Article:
Responding to the Afghan Humanitarian Crisis

Since August 2021, Binghamton United has been involved in efforts to help Afghans who are seeking asylum and trying to relocate to the United States.


Our recent efforts have been focused on helping some of the Afghan refugees who were airlifted out of Afghanistan and were in temporary housing on U.S. military bases. The existing refugee resettlement agencies in the United States do not have the capacity to handle all of them, so a new model called a “Sponsor Circle” was developed. This model allows smaller community groups to work in partnership with a refugee resettlement agency to host one or more refugee families. Working closely with the American Civic Association, members of the Temple Concord community, and other people in the Binghamton region, the Binghamton Regional Afghan Immigration Network (BRAIN) was created. BRAIN is one of three Sponsor Circles that have been formed in our area — there is another one in Binghamton and also one in Owego.


Now BRAIN’s application to host a family of 5 has been approved, and we will be receiving a family soon. We’re looking for donations of household goods, clothing, school supplies, and other items. Here is the SignUp Genius where you can see what is needed and sign up to donate.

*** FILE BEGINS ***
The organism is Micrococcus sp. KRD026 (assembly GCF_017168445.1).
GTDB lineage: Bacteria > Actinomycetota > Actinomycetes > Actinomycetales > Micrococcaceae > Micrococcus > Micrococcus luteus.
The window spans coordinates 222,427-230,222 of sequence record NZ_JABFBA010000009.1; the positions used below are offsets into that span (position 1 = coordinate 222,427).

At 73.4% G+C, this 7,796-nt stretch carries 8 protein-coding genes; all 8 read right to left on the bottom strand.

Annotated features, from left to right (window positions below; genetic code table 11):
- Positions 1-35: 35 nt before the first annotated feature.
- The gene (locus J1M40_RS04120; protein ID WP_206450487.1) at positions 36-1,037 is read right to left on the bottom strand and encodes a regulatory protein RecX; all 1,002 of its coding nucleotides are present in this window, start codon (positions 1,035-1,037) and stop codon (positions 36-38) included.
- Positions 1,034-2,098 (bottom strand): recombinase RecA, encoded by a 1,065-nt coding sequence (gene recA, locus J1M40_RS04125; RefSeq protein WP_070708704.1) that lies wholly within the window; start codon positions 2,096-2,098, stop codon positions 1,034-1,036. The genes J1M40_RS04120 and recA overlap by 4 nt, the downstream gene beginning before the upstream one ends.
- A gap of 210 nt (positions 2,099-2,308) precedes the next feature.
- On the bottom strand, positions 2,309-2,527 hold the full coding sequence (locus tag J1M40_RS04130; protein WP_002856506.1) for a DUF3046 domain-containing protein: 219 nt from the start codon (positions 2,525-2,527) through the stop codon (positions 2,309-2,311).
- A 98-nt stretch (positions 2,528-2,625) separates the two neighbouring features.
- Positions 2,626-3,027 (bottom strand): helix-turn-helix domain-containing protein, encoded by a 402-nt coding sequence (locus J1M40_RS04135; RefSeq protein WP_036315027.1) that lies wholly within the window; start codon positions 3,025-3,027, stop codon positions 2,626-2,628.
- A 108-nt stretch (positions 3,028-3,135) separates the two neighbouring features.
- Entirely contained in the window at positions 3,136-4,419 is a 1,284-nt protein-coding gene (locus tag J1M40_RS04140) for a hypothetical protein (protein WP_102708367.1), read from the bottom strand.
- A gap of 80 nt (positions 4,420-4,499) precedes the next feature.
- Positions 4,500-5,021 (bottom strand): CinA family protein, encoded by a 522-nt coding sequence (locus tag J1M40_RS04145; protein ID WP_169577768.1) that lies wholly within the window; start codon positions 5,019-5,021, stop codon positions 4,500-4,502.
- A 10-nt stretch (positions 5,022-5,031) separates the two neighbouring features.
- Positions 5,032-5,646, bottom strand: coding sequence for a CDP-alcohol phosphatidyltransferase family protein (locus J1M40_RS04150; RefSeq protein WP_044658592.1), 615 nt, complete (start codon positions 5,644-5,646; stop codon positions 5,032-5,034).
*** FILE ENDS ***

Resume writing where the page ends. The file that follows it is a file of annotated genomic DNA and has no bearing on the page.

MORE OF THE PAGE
Binghamton United also spearheaded an effort last fall to help a local Afghan-American family try to rescue members of their extended family who were unable to be airlifted out of Afghanistan by the U.S. military. The family is of an ethnic and religious minority that has been persecuted by the Taliban, and those who are still in Afghanistan remain in grave danger. The best method available to try to get travel documents for them is called Humanitarian Parole. Each application costs $575 to file and requires a financial sponsor to pledge to support the parolee once they arrive in the U.S.


By the end of October, we had helped them file Humanitarian Parole applications for 122 of their family members. It became clear that the U.S. Citizenship and Immigration Services was not going to approve any more HP applications until the Afghan refugees who had been evacuated to U.S. military bases got relocated to permanent housing, which is how we became involved in the Sponsor Circle model. We still have 65 applications waiting to be filed, but for now we are waiting to see some progress with the thousands of HP applications that USCIS has already received from all over the country.